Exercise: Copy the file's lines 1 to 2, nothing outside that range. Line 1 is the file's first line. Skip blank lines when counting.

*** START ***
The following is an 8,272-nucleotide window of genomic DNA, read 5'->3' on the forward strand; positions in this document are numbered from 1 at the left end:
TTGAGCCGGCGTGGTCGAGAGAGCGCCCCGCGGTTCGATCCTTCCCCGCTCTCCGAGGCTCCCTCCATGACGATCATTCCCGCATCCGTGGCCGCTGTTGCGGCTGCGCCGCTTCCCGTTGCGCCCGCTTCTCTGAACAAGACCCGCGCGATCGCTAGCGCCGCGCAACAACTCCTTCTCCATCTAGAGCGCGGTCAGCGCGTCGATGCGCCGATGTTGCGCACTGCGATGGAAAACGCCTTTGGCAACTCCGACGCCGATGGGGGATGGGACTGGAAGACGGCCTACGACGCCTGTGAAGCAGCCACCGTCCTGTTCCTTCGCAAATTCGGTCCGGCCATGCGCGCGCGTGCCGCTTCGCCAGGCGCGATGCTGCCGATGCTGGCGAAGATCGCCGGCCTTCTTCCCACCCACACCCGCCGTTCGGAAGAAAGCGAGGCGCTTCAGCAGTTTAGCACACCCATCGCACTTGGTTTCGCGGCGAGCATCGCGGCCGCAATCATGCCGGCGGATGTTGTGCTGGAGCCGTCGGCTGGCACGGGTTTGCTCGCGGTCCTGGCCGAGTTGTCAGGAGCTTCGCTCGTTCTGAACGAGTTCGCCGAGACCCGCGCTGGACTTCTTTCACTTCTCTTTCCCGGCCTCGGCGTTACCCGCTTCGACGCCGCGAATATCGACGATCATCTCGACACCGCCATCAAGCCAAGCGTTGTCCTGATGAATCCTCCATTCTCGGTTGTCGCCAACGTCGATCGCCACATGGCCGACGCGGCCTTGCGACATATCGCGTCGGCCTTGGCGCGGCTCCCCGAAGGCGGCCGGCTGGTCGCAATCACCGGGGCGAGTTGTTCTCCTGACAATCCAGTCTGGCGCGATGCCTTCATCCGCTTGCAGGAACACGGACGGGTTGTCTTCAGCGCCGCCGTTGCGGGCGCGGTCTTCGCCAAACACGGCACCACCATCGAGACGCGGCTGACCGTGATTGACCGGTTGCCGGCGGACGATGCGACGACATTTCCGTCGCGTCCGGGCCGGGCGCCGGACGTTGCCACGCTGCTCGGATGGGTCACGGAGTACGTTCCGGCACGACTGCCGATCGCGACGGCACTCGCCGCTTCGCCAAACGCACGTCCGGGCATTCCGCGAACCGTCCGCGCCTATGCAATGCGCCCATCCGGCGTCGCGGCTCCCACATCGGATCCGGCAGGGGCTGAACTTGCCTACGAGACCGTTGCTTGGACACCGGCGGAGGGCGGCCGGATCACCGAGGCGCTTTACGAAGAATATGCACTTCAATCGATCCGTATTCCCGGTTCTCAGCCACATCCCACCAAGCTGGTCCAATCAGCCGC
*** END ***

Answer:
The following is an 8,272-nucleotide window of genomic DNA, read 5'->3' on the forward strand; positions in this document are numbered from 1 at the left end:
TTGAGCCGGCGTGGTCGAGAGAGCGCCCCGCGGTTCGATCCTTCCCCGCTCTCCGAGGCTCCCTCCATGACGATCATTCCCGCATCCGTGGCCGCTGTTGCGGCTGCGCCGCTTCCCGTTGCGCCCGCTTCTCTGAACAAGACCCGCGCGATCGCTAGCGCCGCGCAACAACTCCTTCTCCATCTAGAGCGCGGTCAGCGCGTCGATGCGCCGATGTTGCGCACTGCGATGGAAAACGCCTTTGGCAACTCCGACGCCGATGGGGGATGGGACTGGAAGACGGCCTACGACGCCTGTGAAGCAGCCACCGTCCTGTTCCTTCGCAAATTCGGTCCGGCCATGCGCGCGCGTGCCGCTTCGCCAGGCGCGATGCTGCCGATGCTGGCGAAGATCGCCGGCCTTCTTCCCACCCACACCCGCCGTTCGGAAGAAAGCGAGGCGCTTCAGCAGTTTAGCACACCCATCGCACTTGGTTTCGCGGCGAGCATCGCGGCCGCAATCATGCCGGCGGATGTTGTGCTGGAGCCGTCGGCTGGCACGGGTTTGCTCGCGGTCCTGGCCGAGTTGTCAGGAGCTTCGCTCGTTCTGAACGAGTTCGCCGAGACCCGCGCTGGACTTCTTTCACTTCTCTTTCCCGGCCTCGGCGTTACCCGCTTCGACGCCGCGAATATCGACGATCATCTCGACACCGCCATCAAGCCAAGCGTTGTCCTGATGAATCCTCCATTCTCGGTTGTCGCCAACGTCGATCGCCACATGGCCGACGCGGCCTTGCGACATATCGCGTCGGCCTTGGCGCGGCTCCCCGAAGGCGGCCGGCTGGTCGCAATCACCGGGGCGAGTTGTTCTCCTGACAATCCAGTCTGGCGCGATGCCTTCATCCGCTTGCAGGAACACGGACGGGTTGTCTTCAGCGCCGCCGTTGCGGGCGCGGTCTTCGCCAAACACGGCACCACCATCGAGACGCGGCTGACCGTGATTGACCGGTTGCCGGCGGACGATGCGACGACATTTCCGTCGCGTCCGGGCCGGGCGCCGGACGTTGCCACGCTGCTCGGATGGGTCACGGAGTACGTTCCGGCACGACTGCCGATCGCGACGGCACTCGCCGCTTCGCCAAACGCACGTCCGGGCATTCCGCGAACCGTCCGCGCCTATGCAATGCGCCCATCCGGCGTCGCGGCTCCCACATCGGATCCGGCAGGGGCTGAACTTGCCTACGAGACCGTTGCTTGGACACCGGCGGAGGGCGGCCGGATCACCGAGGCGCTTTACGAAGAATATGCACTTCAATCGATCCGTATTCCCGGTTCTCAGCCACATCCCACCAAGCTGGTCCAATCAGCCGC